Satya Nadella, CEO of Microsoft
Justin Solomon | CNBC
In late 2017, Microsoft invested in an experimental healthcare company called Adaptive Biotechnologies, hoping to leverage its advanced cloud technology in the life sciences while earning money as a major shareholder. [ThursdayMicrosoftseemspreparedtodoboth
Adaptive, which developed a so-called "immune medicine platform" to change the treatment of various diseases, rose to over $ 40 on its public market debut after the company had sold shares on Wednesday at $ 20 apiece , Pop means the value of Microsoft's $ 45 million investment has nearly quadrupled to $ 1
As the world's most valuable publicly traded company with a market capitalization of over $ 1 trillion, Microsoft has many opportunities to make a profit. Start-up investments are a possibility, even though the software maker was much less active than many other large technology companies like Alphabet, which has several risk groups for early and late business deals, and Salesforce, which was a big investor in Clouds software and has recently had special ones Funds launched in Canada, Japan and Australia.
Adaptive is far more at stake for Microsoft than just an investment in the largest biotech IPO to date in 2019. Microsoft's Azure unit, which ranks second behind Amazon Web Services in the cloud infrastructure market, can test its artificial intelligence tools in an industry that is likely to be highly lucrative in the years to come as more and more emerging healthcare companies rely on software cloud for heavy workloads. According to Orbis Research, the global immunology market will grow from $ 57.7 billion in 2015 to $ 74.1 billion in 2022.
Adaptive has agreed to spend at least $ 12 million on Azure, the exclusive provider of cloud services, over its seven-year IPO prospect.
"We strongly believe in the potential of this partnership with Adaptive and have made significant financial investments in the company," said Peter Lee, Microsoft Vice President for AI and Research, in a blog post when the agreement was announced. "We've also embarked on a major research and development collaboration that has brought Adaptive's scientists to work closely with our top researchers to leverage Adaptive's innovative sequencing technology and Microsoft's extensive machine learning and cloud computing capabilities To allow reading of the immune system. "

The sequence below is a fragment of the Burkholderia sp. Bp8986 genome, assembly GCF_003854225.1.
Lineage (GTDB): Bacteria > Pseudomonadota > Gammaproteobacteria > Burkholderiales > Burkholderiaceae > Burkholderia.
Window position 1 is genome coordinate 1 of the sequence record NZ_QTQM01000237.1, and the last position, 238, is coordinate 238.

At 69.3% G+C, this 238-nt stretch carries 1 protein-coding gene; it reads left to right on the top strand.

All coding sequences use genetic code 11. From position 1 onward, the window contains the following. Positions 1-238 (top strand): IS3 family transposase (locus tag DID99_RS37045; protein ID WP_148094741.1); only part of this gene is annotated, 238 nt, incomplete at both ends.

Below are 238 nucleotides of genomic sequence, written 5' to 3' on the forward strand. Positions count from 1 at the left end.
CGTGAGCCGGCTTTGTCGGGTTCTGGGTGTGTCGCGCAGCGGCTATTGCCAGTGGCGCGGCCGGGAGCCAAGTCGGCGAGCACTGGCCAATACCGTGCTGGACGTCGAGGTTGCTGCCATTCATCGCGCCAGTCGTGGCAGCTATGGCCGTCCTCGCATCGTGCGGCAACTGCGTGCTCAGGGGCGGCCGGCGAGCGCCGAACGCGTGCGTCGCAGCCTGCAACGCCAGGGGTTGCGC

Adaptive mentions Microsoft 74 times in its prospectus. Ultimately, the two companies plan to develop a single blood test for the early detection of many diseases, including cancer and autoimmune diseases. Adaptive's competitors include Bristol-Myers Squibb, GlaxoSmithKline, Qiagen and Thermo Fisher Scientific. Sean Nolan, technical director, previously worked at Microsoft, where he led the HealthVault team, which focused on software for storing health data.
Microsoft's investment in Adaptive took months after health care was identified as a focus. In April, the company hired Gregory Moore as Corporate Vice President of Health Technology and Alliances. Prior to that, Moore led Google's cloud healthcare activities and previously worked for Geisinger healthcare.
AWS is also on the march, offering tools for genome research, as well as biotech companies, health care providers and insurers
The Chad brothers and Harlan Robins founded Adaptive in Seattle in 2009. The company had 346 employees at the end of March. Adaptive raised $ 300 million for the IPO, outperforming Cortexyme, Personalis, Prevail Therapeutics, and other biotech companies this year.
Microsoft has made further investment gains. The company inherited a stake in the software startup, Confluent, through its $ 27 billion acquisition of LinkedIn in 2016, and the value of this investment has increased dramatically since then. And earlier this week, Microsoft co-founder Bill Gates said buying a part of Facebook before the company's IPO was "a hugely successful investment"